Sōgi bows before Ikkyū.
“Master Dōken rebuked me this morning,” he says.
“What did you do this time?” replies Ikkyū.
“Nothing. I merely asked why the bird sings in its gilded cage.”
Ikkyū sighs. “What was the Master doing?”
Sōgi reflects for a moment. “At the time he seemed rather agitated at a pot of water.”
“What did he say to you?”
“He cursed the stove. Then he cursed my gilded bird. I explained that the cage was gilded, not the bird, but that upset him further. Then he asked did I not know a watched pot never boils?
“Master Ikkyū, I am unfamiliar with this wisdom. What is its meaning?”
Ikkyū laughs. “Young Sōgi, that is not wisdom. It is mere frustration with the perceived perversity of the material universe.”
“But … Master Dōken is the embodiment of enlightenment.”
“Master Dōken isn’t enlightened until after he’s had his coffee. Before then he’s just a grumpy old man.”
Later, Sōgi again approaches Ikkyū. “Master, I have been thinking on your lesson this morning.”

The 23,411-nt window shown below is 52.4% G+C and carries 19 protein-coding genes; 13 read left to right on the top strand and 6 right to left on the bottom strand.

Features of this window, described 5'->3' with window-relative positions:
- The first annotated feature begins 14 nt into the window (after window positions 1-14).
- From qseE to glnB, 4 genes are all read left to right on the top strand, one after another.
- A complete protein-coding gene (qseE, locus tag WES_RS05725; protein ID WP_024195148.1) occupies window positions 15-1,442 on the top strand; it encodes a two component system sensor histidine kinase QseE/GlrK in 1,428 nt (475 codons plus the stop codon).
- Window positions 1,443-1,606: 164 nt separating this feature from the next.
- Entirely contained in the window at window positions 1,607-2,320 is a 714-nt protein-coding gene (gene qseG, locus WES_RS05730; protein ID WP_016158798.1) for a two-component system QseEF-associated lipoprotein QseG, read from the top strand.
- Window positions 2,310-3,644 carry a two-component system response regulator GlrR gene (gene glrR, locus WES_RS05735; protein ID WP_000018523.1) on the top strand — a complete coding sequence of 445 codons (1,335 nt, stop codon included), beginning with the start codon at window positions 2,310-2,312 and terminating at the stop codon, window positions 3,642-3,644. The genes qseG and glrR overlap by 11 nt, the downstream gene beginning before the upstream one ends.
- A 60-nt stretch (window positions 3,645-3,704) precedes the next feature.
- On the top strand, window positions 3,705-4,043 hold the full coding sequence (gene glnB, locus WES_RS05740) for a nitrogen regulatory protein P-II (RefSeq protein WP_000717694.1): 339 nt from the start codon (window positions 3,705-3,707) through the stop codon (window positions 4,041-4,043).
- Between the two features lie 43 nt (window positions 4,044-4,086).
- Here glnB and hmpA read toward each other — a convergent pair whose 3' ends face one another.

“It wasn’t a lesson. I just explained why Master Dōken was upset.”
“Indeed. So, the other day Master Haisen was reflecting on the quantum nature of enlightenment.”
“Here we go…” Ikkyū mutters under his breath.
“He holds that all we perceive is merely the expression of one potentiality. There are infinite possibilities, he says. Infinite universes. ‘Infinity awaits our notice,’ he says. Nothing becomes real until it is observed.”
“Yes,” says Ikkyū. “That sounds like something Master Haisen would say. In this continuum, anyway. Who knows what he might say if a raindrop fell on the fly instead of the honeybee.”
“I believe his insight must mean Master Dōken is wrong,” says Sōgi.
“Wrong? How so?”
“If Master Haisen is correct, it means a pot never boils until it is watched.”